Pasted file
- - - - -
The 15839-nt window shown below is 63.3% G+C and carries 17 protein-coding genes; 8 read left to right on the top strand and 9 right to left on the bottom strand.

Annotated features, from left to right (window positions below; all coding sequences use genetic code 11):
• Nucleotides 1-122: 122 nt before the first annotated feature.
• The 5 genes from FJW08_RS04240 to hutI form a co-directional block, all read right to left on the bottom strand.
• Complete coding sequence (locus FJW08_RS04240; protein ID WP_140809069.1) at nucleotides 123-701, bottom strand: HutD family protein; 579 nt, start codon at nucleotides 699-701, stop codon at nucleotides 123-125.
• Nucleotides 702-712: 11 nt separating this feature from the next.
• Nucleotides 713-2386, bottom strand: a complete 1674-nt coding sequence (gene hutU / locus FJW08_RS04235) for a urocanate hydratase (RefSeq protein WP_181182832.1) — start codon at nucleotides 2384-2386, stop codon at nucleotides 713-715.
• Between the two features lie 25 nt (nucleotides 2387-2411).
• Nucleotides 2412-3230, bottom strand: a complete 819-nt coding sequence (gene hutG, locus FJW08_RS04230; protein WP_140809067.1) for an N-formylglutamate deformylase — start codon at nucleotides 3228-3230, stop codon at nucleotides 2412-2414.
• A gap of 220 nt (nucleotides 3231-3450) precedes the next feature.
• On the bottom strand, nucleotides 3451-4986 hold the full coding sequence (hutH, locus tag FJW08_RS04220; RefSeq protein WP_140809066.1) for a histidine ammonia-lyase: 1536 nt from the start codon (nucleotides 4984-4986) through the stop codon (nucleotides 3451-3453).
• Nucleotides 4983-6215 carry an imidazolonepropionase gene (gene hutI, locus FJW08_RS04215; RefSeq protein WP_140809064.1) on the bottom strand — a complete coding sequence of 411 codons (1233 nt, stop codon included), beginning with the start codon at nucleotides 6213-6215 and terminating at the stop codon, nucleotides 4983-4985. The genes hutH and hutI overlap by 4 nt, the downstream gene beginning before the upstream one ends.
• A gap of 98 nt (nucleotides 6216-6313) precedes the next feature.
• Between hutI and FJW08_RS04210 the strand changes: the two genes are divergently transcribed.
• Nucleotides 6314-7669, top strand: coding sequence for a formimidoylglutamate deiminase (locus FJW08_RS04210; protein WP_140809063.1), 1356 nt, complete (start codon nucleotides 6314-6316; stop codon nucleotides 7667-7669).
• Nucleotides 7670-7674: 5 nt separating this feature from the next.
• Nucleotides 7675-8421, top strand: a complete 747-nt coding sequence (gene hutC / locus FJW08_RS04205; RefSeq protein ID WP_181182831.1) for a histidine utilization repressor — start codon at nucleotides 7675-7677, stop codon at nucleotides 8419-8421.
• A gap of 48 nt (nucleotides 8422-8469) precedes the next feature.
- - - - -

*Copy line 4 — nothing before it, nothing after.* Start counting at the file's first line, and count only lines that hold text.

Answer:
• The 5 genes from FJW08_RS04240 to hutI form a co-directional block, all read right to left on the bottom strand.